Just a month ago, we covered the story of Nokia issuing a world-wide recall of a whooping 46 million lithium-ion batteries. Apparently, the batteries made by Matsushita Battery Industrial could potentially short circuit and overheat, and so they had to be withdrawn as a safety precaution.
However, this is only the most recent of a seemingly endless stream of product advisories and recalls involving batteries made with lithium-ion technology over the past few years. If you are like me, you must be wondering why these problems continue to surface more than 10 years after Sony invented the technology back in 1990.
Well, I saw a piece on Electronics Weekly titled, "What's wrong with lithium-ion batteries?" that neatly answered most of my questions.
If I may surmise, the problem boils down to two main issues, according to the article.
- Li-ion battery technology is a constantly evolving technology, driven not only by the desire for cost-reduction but also to meet ever increasing demand on performance in both energy density and cost.
[It is pointed out] that Li-ion battery technology is not just a single design or composition, but rather it’s an entire family of chemistries that is constantly evolving. “When Sony invented it in 1990, it was lithium cobalt oxide. But cobalt is expensive, and so engineers started replacing it with nickel, which costs less. And then as time went on, engineers found that they could substitute cheaper nickel manganese alloys for the nickel.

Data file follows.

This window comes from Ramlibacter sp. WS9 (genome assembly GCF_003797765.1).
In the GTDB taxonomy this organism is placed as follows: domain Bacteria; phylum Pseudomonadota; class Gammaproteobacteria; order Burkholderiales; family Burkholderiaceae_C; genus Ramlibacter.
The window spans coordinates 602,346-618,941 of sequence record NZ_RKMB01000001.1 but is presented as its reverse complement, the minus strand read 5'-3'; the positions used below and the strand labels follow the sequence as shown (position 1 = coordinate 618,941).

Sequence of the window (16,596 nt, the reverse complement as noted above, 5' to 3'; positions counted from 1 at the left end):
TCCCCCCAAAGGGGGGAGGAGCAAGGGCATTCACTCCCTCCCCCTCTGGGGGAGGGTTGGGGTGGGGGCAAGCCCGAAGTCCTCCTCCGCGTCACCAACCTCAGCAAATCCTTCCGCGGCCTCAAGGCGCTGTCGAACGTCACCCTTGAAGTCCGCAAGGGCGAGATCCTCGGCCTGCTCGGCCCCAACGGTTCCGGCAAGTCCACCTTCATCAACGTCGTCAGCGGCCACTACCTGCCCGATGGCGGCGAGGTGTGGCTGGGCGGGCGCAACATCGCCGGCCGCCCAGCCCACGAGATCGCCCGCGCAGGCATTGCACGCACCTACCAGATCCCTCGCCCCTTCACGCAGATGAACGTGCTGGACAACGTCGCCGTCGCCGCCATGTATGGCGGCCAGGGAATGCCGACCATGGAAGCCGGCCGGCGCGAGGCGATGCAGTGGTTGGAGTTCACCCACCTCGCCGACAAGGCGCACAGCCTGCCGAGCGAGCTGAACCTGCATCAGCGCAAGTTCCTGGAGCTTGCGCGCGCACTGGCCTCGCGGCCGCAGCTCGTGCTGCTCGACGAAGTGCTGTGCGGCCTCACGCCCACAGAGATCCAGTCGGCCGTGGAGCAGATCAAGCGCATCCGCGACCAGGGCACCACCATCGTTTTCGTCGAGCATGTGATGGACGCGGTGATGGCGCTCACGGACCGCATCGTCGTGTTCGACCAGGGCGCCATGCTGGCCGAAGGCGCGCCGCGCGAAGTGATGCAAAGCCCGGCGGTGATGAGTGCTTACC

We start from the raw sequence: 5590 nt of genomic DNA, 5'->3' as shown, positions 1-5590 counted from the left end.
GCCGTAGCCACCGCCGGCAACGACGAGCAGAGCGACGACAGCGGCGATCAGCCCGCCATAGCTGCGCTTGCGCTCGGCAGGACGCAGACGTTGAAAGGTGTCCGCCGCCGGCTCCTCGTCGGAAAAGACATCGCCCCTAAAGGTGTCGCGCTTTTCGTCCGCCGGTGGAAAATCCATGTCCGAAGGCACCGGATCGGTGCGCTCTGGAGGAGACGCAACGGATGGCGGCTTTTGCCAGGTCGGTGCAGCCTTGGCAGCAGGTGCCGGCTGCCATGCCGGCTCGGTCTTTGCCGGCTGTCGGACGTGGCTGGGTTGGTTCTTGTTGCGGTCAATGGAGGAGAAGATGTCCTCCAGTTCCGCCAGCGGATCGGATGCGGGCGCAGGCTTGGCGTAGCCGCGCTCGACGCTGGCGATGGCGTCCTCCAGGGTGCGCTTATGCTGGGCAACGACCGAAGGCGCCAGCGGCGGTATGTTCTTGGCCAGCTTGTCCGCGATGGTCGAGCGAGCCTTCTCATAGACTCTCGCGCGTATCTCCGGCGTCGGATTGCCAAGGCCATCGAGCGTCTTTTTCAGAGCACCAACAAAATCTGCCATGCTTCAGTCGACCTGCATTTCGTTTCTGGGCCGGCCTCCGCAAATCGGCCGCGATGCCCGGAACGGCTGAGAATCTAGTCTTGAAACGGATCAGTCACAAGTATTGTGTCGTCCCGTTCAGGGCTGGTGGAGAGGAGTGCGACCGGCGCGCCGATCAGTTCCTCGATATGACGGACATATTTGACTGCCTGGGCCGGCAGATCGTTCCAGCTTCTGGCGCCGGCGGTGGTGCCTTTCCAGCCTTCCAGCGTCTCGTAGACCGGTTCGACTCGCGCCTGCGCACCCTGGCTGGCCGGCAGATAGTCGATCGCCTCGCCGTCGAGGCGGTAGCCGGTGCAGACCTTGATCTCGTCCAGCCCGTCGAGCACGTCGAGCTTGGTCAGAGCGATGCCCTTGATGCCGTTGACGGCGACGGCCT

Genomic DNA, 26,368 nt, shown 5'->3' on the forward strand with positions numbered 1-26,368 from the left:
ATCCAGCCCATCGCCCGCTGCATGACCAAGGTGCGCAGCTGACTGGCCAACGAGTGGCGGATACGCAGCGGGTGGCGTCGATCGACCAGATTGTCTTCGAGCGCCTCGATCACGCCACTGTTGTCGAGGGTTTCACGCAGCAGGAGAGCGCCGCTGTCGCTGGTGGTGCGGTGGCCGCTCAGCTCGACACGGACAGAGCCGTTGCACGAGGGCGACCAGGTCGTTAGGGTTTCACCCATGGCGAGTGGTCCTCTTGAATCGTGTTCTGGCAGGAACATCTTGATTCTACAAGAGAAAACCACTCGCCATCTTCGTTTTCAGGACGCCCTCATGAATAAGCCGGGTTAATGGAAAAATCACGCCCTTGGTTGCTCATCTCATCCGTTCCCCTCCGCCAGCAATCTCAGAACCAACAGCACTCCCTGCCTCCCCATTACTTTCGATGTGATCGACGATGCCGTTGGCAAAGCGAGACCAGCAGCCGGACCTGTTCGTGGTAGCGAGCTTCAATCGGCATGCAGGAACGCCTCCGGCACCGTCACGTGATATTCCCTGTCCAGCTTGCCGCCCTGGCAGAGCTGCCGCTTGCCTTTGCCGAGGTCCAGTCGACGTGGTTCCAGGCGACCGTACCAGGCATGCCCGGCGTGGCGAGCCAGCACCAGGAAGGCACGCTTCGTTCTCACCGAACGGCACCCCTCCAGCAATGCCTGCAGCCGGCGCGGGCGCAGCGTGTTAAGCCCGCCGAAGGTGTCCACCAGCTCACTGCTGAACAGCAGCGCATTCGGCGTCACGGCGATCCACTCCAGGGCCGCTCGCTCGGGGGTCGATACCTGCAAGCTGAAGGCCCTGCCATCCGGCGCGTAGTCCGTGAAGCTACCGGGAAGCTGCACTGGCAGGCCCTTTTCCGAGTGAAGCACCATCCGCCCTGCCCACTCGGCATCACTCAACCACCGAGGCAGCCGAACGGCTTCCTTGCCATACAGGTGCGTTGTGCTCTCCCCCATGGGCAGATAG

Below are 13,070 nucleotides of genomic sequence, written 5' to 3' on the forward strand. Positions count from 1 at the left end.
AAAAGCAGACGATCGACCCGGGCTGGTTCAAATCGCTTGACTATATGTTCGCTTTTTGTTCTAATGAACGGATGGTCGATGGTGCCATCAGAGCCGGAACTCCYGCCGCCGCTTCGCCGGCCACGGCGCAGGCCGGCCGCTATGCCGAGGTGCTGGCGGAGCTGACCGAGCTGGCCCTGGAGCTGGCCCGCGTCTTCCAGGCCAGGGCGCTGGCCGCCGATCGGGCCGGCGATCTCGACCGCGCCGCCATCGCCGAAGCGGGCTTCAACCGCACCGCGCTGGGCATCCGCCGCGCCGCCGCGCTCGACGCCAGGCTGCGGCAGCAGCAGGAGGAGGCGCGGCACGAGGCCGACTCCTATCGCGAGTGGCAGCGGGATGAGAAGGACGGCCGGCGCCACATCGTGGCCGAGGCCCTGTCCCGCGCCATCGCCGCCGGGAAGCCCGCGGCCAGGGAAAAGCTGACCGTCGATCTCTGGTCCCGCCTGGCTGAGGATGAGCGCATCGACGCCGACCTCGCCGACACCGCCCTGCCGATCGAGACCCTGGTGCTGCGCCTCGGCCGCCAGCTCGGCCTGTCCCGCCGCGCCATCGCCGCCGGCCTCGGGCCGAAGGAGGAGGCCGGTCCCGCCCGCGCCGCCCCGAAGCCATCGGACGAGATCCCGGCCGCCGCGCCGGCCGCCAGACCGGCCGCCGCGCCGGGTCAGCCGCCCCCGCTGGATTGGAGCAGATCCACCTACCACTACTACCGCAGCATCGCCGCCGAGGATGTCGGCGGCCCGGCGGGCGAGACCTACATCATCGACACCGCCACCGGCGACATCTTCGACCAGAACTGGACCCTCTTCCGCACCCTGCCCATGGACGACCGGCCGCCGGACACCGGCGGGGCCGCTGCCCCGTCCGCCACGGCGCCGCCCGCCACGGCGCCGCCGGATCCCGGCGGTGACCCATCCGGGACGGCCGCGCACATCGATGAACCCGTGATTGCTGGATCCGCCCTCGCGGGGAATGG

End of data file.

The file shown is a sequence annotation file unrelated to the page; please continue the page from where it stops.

- Part of the problem could be the result of difficulties in guaranteeing quality due to manufacturing practices. Also, a battery pack, once assembled, cannot be inspected from the outside nor tested easily. The cells for the battery in the Nokia advisory, for example, were manufactured by MBI in Japan but assembled into battery packs in China.
[Don Sadoway, a professor of Materials Chemistry at MIT] points to the separator material between the electrodes as an example. Acting like a kind of fuse, it is designed to soften and collapse at a specific temperature, causing the battery to essentially go into an open circuit condition and die.
“You could think you are specifying a porous polypropylene material for the separator, but once the thing is packaged up, you would have no way of knowing what you actually got... What if the workers took a short cut and substituted the original material with cardboard?”
So, there you go. Next time you consider purchasing that cheap lithium-ion battery pack at the flea market, think again.
Also, I previously wrote a piece about 3 things you should already know about your lithium-ion battery. Hopefully that will help you properly maintain your precious "Made in Japan" battery.